-         The inspector is given power to inspect the seabed and subsoil in the vicinity of the facility.  This power may be needed for accident investigation.

 

The new subclause 31(3) requires the inspector to afford relevant elected HSRs a reasonable opportunity to consult about the subject of the inspection.  This extends the existing provisions in subclause 31(2), which are limited to a requirement to notify HSRs.  This change is consistent with current OHS legislation in the States and Northern Territory.

 

The new subclause 31(4) makes it an offence for a person to obstruct or hinder an OHS inspector in the exercise of his or her powers under the clause.  This change is also consistent with current OHS legislation in the States and Northern Territory. 

 

New subclause 31(5) disapplies subclause 31(4) where the person has a reasonable excuse.  This subclause places on the defendant the evidential burden of establishing that he or she had a reasonable excuse.  The reason for this shift in the evidential burden from the prosecution to the defendant is the facts or circumstances relating to the defendant’s conduct will be principally within the knowledge of the defendant.

 

Clause 31A provides inspectors with powers of entry and search at “regulated business premises” that are not facilities.  The search powers under this clause relate only to documents that relate to a facility or facility operations that are the subject of an “inspection”.  The powers therefore relate only to the responsibilities of the Safety Authority in relation to health and safety of the workforce at a facility.  “Regulated business premises” is defined to mean “premises that are occupied by a person who is the operator of a facility and that are used or proposed to be used, wholly or principally in connection with offshore petroleum operations”.  The intent is to enable inspectors to enter and search operators’ premises used in relation to offshore operations.  These may be, for example, premises used for remote operation of facilities, or offices used for management of operations, supply bases, heliports, etc, where there are documents related to an investigation.  Currently, such powers do not exist under the PSLA.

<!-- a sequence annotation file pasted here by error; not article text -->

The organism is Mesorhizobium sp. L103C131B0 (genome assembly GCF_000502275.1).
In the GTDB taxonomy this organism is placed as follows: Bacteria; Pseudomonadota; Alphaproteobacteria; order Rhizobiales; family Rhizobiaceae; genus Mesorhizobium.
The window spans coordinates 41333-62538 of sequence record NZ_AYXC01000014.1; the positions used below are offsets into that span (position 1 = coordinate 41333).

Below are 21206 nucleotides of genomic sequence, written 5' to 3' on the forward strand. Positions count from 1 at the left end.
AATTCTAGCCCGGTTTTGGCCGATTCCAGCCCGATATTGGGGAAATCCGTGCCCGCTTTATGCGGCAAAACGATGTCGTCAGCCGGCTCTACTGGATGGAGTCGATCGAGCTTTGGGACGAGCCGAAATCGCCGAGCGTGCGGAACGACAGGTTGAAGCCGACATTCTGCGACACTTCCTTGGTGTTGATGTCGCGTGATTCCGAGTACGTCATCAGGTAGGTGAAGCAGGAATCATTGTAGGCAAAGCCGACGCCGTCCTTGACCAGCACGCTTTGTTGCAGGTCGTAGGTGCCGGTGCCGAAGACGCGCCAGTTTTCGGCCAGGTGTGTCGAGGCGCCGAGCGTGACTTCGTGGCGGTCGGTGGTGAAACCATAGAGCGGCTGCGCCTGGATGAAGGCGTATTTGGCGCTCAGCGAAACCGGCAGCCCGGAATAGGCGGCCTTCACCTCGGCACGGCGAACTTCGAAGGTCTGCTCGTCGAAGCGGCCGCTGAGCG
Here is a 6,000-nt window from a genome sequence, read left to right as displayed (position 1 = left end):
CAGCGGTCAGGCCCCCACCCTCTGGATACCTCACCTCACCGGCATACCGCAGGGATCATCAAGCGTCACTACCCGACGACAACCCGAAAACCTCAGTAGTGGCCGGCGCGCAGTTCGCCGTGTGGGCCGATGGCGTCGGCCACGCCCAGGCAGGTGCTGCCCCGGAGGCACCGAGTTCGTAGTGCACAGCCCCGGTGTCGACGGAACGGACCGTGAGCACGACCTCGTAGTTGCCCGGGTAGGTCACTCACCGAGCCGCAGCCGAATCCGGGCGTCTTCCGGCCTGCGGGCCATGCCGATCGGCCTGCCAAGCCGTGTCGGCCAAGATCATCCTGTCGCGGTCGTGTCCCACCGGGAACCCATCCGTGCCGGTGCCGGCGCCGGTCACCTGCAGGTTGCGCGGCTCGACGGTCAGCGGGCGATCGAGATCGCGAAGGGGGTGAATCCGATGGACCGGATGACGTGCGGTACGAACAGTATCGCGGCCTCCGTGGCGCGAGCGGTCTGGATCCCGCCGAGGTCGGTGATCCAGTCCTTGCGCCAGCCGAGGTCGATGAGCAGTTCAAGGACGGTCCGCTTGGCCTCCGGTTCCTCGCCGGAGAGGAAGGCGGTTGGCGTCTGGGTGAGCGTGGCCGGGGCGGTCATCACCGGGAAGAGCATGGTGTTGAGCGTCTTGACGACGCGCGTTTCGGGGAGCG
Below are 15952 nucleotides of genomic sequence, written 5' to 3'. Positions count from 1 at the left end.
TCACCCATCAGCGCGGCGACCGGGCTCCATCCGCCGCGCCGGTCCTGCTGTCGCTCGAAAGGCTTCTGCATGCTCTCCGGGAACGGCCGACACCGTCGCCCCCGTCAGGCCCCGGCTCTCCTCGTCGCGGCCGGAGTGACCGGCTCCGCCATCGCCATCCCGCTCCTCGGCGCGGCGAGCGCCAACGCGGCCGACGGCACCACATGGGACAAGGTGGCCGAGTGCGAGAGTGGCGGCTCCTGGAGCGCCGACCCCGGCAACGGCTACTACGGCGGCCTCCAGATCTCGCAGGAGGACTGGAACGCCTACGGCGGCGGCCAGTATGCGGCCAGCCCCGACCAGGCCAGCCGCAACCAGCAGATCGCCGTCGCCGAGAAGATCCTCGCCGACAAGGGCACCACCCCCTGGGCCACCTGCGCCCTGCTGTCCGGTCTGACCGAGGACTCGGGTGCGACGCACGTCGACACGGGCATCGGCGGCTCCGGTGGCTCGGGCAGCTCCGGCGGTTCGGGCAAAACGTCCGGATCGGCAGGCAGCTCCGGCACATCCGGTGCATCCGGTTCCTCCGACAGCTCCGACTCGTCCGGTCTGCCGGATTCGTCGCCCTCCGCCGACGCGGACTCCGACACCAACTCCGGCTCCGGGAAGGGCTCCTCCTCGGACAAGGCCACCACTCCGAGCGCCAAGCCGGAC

In relation to subclause 31A(3) which makes it an offence to obstruct or hinder an OHS inspector in the exercise of powers under this clause and subclause 31A(4) which disapplies subclause (3) if the person has a reasonable excuse, see the clause note to clause 31 above.

 

Clause 31B(1) provides inspectors with powers of entry and search at premises that are not “regulated business premises”.  “Premises” are defined as including “a structure or building, a place (whether or not enclosed or built upon)” or a part thereof.  The intent is to enable inspectors to enter and search other relevant premises, such as the offices or workshops of a company who designs modifications to a facility, or who manufactures or maintains equipment used on a facility, where there are relevant documents.

 

Subclause 31B(2) provides that the powers under clause 31B may only be exercised with the consent of the occupier of the premises to be entered and searched, or in accordance with a warrant. 

 

Subclause 31B(3) requires the inspector to take reasonable steps to inform the person in charge of the premises of the purpose of the entry, and to produce for inspection his or her identity card, a copy of any relevant written direction, and a copy of any restrictions on the his or her powers under subclause 29(3). 

 

However, subclauses 31B(4) and 31B(5) impose further requirements on entry to premises that are not “regulated business premises”.  These are:

 

-         if there is a warrant, and the occupier is present, the inspector must provide the occupier with a copy of the warrant

-         if there is no warrant, the inspector must inform the occupier of the premises that he or she may refuse consent for entry, or may withdraw a consent that has been given.

 

Subclause 31B(6) clarifies that consent must be voluntary.  Subclauses 31B(7) and (8) mirror 31(4) and (5) and 31A(3) and (4).  In relation to subclause 31B(7) which makes it an offence to obstruct or hinder an OHS inspector in the exercise of powers under this clause and subclause 31B(8) which disapplies subclause 31B(7) if the person has a reasonable excuse, see the clause note to clause 31 above

 

Clause 31C establishes how warrants to enter premises may be obtained.

 

Subclause 31C(1) provides that an inspector may apply to a Magistrate for a warrant that would authorise the inspector, with such assistance as the inspector thinks necessary, to exercise the powers under subclause 31B(1) at particular premises.

 

Subclause 31C(2) states that the application must be supported by information, on oath or affirmation, that sets out the grounds for applying for the warrant.  Subclause 31C(3) provides that, if the Magistrate is satisfied that there are reasonable grounds, a warrant may be issued.